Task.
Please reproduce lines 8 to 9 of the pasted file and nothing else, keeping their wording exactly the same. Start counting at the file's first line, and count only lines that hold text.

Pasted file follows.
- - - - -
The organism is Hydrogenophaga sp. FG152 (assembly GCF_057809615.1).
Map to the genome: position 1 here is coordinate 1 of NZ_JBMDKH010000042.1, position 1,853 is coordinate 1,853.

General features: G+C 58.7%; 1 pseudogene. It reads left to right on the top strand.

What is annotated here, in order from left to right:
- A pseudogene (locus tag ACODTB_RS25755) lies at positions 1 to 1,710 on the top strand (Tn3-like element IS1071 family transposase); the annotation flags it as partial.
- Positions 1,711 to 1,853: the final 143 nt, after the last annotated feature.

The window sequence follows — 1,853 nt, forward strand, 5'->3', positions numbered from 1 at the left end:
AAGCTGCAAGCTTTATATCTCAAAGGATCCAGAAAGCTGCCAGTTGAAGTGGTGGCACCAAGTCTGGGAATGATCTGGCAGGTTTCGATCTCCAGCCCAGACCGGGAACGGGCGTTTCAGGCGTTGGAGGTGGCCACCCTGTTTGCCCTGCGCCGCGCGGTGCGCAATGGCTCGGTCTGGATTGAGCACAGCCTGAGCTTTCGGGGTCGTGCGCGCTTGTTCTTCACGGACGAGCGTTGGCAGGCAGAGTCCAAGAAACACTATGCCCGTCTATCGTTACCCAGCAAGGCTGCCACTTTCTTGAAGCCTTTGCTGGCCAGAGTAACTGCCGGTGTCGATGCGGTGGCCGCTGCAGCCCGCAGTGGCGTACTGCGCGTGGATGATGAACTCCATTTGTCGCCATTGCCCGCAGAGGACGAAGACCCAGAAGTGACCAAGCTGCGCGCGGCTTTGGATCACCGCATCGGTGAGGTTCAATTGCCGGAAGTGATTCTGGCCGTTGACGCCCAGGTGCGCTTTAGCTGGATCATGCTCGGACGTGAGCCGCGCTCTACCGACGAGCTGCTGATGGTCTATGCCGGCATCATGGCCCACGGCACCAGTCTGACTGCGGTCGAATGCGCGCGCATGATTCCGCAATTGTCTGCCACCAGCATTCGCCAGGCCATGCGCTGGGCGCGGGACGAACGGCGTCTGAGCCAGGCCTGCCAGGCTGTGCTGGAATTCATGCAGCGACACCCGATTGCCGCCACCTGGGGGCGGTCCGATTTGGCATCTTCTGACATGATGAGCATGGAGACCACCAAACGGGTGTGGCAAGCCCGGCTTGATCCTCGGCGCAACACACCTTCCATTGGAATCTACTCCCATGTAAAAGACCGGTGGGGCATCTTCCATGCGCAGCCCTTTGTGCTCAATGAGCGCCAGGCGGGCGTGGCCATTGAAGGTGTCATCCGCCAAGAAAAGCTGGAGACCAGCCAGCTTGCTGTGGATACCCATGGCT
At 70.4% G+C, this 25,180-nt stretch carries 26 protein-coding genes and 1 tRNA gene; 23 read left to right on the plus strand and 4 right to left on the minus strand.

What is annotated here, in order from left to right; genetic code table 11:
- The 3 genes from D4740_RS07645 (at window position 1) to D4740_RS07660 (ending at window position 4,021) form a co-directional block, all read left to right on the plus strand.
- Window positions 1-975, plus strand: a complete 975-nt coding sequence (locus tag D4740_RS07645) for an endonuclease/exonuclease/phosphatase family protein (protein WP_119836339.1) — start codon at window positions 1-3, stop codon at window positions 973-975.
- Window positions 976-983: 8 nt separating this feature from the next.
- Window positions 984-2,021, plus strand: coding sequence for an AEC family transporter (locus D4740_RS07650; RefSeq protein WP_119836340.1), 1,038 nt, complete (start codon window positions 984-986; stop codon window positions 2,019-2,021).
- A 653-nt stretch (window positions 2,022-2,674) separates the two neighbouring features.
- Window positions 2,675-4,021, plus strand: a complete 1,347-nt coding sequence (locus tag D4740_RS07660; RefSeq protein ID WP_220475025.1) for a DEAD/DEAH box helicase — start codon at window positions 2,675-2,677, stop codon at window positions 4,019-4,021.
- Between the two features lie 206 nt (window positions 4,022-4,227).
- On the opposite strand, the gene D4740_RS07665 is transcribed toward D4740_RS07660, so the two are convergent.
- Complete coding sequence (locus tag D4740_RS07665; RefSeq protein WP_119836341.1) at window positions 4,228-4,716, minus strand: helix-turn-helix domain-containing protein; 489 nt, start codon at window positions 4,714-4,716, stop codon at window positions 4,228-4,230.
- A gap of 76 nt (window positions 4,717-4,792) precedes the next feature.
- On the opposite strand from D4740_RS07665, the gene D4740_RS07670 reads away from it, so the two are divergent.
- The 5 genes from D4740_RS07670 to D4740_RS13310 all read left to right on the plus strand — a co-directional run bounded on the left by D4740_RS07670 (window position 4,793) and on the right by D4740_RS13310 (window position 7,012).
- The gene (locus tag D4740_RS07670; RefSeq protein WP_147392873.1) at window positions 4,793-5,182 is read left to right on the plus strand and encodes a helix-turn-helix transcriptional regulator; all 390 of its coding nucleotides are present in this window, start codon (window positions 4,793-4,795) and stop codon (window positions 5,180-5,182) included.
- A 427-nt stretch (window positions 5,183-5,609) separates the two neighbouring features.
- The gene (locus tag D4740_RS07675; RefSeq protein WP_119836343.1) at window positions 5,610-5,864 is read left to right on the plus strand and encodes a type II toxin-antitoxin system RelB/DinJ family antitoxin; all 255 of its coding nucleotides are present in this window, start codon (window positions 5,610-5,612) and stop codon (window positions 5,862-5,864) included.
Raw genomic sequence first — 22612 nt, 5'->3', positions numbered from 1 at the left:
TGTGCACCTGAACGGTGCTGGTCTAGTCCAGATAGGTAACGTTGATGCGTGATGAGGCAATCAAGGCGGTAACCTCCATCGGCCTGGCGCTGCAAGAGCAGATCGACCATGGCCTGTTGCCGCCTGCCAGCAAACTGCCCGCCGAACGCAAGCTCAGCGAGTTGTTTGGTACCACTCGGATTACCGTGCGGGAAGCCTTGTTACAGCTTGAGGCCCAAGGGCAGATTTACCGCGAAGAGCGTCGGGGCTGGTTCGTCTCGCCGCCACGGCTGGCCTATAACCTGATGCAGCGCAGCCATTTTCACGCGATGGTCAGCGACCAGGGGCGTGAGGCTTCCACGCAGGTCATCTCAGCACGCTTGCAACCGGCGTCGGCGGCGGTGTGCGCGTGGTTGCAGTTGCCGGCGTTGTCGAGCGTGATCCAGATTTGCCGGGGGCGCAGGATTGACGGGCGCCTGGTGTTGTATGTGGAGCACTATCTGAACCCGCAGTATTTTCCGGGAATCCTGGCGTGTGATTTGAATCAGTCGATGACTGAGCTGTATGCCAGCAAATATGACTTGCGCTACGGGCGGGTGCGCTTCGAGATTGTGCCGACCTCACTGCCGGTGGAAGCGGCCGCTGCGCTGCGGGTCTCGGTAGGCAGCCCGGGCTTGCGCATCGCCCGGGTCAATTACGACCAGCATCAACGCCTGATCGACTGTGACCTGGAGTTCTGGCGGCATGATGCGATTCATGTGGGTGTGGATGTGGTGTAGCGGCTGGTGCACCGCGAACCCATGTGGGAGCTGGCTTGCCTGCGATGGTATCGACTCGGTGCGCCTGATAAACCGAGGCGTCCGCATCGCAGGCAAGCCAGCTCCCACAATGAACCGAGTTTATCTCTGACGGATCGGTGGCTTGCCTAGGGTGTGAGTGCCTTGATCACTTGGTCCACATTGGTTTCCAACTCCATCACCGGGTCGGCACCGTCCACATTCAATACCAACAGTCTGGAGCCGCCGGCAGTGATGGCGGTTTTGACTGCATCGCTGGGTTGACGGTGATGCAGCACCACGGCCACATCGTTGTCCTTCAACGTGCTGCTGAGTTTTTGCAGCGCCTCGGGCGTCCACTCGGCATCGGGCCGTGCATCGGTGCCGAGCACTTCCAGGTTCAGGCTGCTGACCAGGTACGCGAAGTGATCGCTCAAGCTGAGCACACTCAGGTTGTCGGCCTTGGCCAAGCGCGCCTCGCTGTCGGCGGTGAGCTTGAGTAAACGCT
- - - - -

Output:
AAGCTGCAAGCTTTATATCTCAAAGGATCCAGAAAGCTGCCAGTTGAAGTGGTGGCACCAAGTCTGGGAATGATCTGGCAGGTTTCGATCTCCAGCCCAGACCGGGAACGGGCGTTTCAGGCGTTGGAGGTGGCCACCCTGTTTGCCCTGCGCCGCGCGGTGCGCAATGGCTCGGTCTGGATTGAGCACAGCCTGAGCTTTCGGGGTCGTGCGCGCTTGTTCTTCACGGACGAGCGTTGGCAGGCAGAGTCCAAGAAACACTATGCCCGTCTATCGTTACCCAGCAAGGCTGCCACTTTCTTGAAGCCTTTGCTGGCCAGAGTAACTGCCGGTGTCGATGCGGTGGCCGCTGCAGCCCGCAGTGGCGTACTGCGCGTGGATGATGAACTCCATTTGTCGCCATTGCCCGCAGAGGACGAAGACCCAGAAGTGACCAAGCTGCGCGCGGCTTTGGATCACCGCATCGGTGAGGTTCAATTGCCGGAAGTGATTCTGGCCGTTGACGCCCAGGTGCGCTTTAGCTGGATCATGCTCGGACGTGAGCCGCGCTCTACCGACGAGCTGCTGATGGTCTATGCCGGCATCATGGCCCACGGCACCAGTCTGACTGCGGTCGAATGCGCGCGCATGATTCCGCAATTGTCTGCCACCAGCATTCGCCAGGCCATGCGCTGGGCGCGGGACGAACGGCGTCTGAGCCAGGCCTGCCAGGCTGTGCTGGAATTCATGCAGCGACACCCGATTGCCGCCACCTGGGGGCGGTCCGATTTGGCATCTTCTGACATGATGAGCATGGAGACCACCAAACGGGTGTGGCAAGCCCGGCTTGATCCTCGGCGCAACACACCTTCCATTGGAATCTACTCCCATGTAAAAGACCGGTGGGGCATCTTCCATGCGCAGCCCTTTGTGCTCAATGAGCGCCAGGCGGGCGTGGCCATTGAAGGTGTCATCCGCCAAGAAAAGCTGGAGACCAGCCAGCTTGCTGTGGATACCCATGGCT
At 70.4% G+C, this 25,180-nt stretch carries 26 protein-coding genes and 1 tRNA gene; 23 read left to right on the plus strand and 4 right to left on the minus strand.